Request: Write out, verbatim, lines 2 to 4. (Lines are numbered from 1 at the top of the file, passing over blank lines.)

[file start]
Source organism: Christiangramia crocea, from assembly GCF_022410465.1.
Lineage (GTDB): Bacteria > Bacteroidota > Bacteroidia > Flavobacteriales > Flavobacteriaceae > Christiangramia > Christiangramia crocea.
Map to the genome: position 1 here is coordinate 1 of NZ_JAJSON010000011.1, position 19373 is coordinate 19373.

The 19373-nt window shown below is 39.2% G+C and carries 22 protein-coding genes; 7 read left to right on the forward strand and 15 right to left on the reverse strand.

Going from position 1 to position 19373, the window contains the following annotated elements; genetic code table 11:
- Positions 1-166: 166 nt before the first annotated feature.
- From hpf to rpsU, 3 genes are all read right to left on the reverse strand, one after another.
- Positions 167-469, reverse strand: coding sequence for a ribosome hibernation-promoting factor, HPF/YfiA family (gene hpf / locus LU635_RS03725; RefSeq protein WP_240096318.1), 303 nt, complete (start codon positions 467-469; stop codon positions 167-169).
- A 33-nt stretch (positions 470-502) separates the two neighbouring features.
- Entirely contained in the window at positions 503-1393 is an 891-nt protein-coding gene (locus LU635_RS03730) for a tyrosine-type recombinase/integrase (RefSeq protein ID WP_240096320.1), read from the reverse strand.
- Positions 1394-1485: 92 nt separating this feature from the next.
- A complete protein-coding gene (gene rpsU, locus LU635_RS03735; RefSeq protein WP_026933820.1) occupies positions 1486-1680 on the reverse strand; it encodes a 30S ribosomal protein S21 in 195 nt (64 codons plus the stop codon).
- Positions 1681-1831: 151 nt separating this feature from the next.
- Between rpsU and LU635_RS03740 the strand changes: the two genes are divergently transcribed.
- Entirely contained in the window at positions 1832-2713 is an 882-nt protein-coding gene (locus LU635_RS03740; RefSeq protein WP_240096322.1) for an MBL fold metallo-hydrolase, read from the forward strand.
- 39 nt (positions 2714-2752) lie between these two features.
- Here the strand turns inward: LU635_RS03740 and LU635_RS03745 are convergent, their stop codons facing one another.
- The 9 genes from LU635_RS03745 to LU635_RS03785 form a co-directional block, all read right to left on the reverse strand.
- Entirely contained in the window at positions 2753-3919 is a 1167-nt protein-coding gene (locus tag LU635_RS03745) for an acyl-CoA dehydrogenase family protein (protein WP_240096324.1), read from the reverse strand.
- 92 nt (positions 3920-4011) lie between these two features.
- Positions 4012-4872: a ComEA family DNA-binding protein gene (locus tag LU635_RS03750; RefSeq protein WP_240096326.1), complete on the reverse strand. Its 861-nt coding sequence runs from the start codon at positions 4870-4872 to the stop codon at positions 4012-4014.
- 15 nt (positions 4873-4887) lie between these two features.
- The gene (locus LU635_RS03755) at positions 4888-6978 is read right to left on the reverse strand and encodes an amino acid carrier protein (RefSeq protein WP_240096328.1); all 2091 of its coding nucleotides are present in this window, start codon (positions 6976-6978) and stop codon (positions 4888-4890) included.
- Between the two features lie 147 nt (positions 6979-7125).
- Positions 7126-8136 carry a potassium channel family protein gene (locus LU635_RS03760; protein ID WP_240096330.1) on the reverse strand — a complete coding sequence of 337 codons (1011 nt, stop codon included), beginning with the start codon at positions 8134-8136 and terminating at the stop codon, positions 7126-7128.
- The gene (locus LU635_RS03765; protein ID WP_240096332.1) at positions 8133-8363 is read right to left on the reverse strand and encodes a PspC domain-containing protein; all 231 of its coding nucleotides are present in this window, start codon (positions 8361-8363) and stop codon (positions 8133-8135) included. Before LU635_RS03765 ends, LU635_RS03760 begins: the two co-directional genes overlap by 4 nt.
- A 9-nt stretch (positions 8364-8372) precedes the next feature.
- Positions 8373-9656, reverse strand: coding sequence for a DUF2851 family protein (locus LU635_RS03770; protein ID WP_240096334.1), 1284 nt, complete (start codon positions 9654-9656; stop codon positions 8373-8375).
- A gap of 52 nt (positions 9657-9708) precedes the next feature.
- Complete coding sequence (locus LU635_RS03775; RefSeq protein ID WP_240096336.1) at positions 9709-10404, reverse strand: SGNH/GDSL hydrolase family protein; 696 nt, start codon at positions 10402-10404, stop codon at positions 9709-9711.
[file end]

Lineage (GTDB): Bacteria > Bacteroidota > Bacteroidia > Flavobacteriales > Flavobacteriaceae > Christiangramia > Christiangramia crocea.
Map to the genome: position 1 here is coordinate 1 of NZ_JAJSON010000011.1, position 19373 is coordinate 19373.

The 19373-nt window shown below is 39.2% G+C and carries 22 protein-coding genes; 7 read left to right on the forward strand and 15 right to left on the reverse strand.